The use of peginterferon alone, or in combination with ribavirin, points to a cure for hepatitis C, the leading cause of cirrhosis, liver cancer and the need for liver transplant, a Virginia Commonwealth University researcher recently said.
Mitchell Shiffman, M.D., professor in the VCU School of Medicine, and chief of hepatology and medical director of the Liver Transplant Program at the Virginia Commonwealth University Medical Center, is one of the lead investigators in the study, which was presented at the 38th annual Digestive Disease Week conference in Washington, D.C. VCU was among about 40 sites worldwide studying pegylated interferon alfa-2a, manufactured by Roche Inc.
Nearly all -- 99 percent -- of patients with hepatitis C who were treated successfully with peginterferon alone, or in combination with ribavirin, had no detectable virus up to seven years later. Researchers say this data validates the use of the word "cure" when describing hepatitis C treatment as successful treatment is defined as having undetectable hepatitis C virus in the blood six months following treatment.
"We at VCU are encouraged by this data because it is rare in the treatment of life-threatening viral diseases that we can tell patients they may be cured," Shiffman said. "In hepatitis C today, we are able to help some patients achieve an outcome that effectively enables them to put their disease behind them."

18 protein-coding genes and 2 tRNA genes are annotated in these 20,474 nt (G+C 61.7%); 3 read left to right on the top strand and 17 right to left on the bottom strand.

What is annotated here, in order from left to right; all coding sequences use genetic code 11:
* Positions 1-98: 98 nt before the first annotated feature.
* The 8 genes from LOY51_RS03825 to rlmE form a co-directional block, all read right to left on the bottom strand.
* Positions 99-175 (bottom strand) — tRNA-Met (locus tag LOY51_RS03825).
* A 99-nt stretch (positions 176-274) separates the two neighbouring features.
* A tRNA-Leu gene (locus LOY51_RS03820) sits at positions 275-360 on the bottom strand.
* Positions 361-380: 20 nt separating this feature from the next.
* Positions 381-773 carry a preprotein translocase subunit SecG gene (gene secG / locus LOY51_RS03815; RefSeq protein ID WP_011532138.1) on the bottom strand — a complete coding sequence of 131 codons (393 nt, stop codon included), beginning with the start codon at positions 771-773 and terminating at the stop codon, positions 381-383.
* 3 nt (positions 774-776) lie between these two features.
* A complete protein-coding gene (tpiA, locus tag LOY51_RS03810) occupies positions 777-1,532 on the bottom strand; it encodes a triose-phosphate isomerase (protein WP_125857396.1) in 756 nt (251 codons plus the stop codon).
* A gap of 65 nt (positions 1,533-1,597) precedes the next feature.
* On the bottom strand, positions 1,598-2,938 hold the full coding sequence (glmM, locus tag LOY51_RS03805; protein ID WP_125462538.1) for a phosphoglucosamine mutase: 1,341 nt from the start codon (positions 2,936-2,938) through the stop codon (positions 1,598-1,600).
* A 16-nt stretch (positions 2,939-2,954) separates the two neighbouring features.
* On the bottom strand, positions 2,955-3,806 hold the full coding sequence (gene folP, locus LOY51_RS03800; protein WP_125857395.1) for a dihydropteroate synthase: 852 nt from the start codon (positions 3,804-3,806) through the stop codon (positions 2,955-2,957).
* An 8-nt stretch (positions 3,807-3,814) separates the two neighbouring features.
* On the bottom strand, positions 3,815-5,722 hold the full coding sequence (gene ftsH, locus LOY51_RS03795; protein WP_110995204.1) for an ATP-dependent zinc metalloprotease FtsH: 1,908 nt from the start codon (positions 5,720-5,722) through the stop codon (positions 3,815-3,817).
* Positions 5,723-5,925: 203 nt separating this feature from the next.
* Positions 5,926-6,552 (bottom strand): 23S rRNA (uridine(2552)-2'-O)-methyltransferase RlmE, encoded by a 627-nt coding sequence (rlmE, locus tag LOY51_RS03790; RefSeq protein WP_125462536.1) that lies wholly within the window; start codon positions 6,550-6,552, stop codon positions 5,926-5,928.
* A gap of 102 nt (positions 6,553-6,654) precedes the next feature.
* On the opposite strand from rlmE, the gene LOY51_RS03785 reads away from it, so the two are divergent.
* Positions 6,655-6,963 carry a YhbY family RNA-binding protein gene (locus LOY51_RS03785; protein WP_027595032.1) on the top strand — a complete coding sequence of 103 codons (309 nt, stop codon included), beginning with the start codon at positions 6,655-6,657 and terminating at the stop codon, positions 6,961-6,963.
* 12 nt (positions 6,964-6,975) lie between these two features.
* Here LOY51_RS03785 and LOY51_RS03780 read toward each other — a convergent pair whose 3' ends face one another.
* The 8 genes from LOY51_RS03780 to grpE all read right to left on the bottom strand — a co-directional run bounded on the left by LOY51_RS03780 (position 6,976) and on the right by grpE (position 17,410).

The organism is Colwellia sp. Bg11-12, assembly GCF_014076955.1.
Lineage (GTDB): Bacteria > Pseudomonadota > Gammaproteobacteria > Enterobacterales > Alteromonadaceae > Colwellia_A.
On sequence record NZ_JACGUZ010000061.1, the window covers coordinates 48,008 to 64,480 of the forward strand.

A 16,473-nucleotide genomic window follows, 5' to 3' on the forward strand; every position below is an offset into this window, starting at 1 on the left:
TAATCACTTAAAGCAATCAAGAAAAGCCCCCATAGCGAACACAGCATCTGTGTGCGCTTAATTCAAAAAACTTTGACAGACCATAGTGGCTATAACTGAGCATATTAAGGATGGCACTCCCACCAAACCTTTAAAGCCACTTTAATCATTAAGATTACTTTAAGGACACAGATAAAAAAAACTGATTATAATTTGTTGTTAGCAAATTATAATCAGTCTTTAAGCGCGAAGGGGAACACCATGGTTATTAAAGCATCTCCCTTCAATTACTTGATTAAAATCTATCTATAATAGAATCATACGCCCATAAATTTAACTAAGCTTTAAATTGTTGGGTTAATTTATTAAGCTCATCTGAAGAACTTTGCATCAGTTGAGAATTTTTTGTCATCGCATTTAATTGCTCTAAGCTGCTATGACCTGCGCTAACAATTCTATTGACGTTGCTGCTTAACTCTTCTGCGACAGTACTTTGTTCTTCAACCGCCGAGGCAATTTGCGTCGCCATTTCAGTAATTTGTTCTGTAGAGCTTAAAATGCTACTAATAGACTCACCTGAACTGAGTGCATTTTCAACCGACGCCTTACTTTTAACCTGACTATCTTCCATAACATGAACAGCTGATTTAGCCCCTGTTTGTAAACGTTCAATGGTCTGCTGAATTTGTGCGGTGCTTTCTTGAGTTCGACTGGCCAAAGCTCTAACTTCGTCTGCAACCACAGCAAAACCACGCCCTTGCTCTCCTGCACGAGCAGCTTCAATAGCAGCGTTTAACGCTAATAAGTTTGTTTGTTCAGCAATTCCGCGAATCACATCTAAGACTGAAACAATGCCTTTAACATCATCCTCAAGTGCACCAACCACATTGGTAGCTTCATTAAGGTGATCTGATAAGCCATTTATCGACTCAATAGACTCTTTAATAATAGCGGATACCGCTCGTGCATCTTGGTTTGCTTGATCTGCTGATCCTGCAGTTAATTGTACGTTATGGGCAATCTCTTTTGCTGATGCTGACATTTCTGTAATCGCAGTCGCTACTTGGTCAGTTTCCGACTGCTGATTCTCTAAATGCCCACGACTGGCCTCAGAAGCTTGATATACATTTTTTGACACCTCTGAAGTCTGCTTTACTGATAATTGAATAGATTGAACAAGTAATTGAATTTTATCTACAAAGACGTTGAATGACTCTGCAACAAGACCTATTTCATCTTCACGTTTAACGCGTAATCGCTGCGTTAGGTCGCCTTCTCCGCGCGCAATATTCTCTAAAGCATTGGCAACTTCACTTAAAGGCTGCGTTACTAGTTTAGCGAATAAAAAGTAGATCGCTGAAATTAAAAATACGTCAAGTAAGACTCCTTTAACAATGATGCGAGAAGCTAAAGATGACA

The results are based on a long-term follow-up study designed to determine if the virus re-emerges in patients who have achieved treatment success. The study reviewed 997 patients, either mono-infected with chronic HCV or co-infected HCV and HIV, who achieved a sustained viral response (SVR) following treatment with either Pegasys (peginterferon alfa-2a) monotherapy or combination therapy with Pegasys and ribavirin.
After successful treatment, researchers monitored serum levels of HCV once a year for an average of 4.1 years (range 0.4 to 7 years). Of the 997 patients, 989 maintained undetectable levels of HCV. The remaining eight patients tested positive for HCV at an average of two years following treatment completion. The study found that these eight patients exhibited no consistency in age, gender or HCV genotype, and it has not yet been determined if these patients experienced a relapse or if they were re-infected with HCV.
Hepatitis C is a blood-borne infectious disease of the liver and a leading cause of cirrhosis, liver cancer and the need for liver transplants. According to the Centers for Disease Control and Prevention, an estimated 4.1 million Americans have been infected with hepatitis C, and 3.2 million are chronically infected. The number of new infections per year declined from an average of 240,000 in the 1980s to about 26,000 in 2004, the latest year for which statistics are available. The CDC estimates the number of hepatitis C-related deaths could increase to 38,000 annually by the year 2010, surpassing annual HIV/AIDS deaths.
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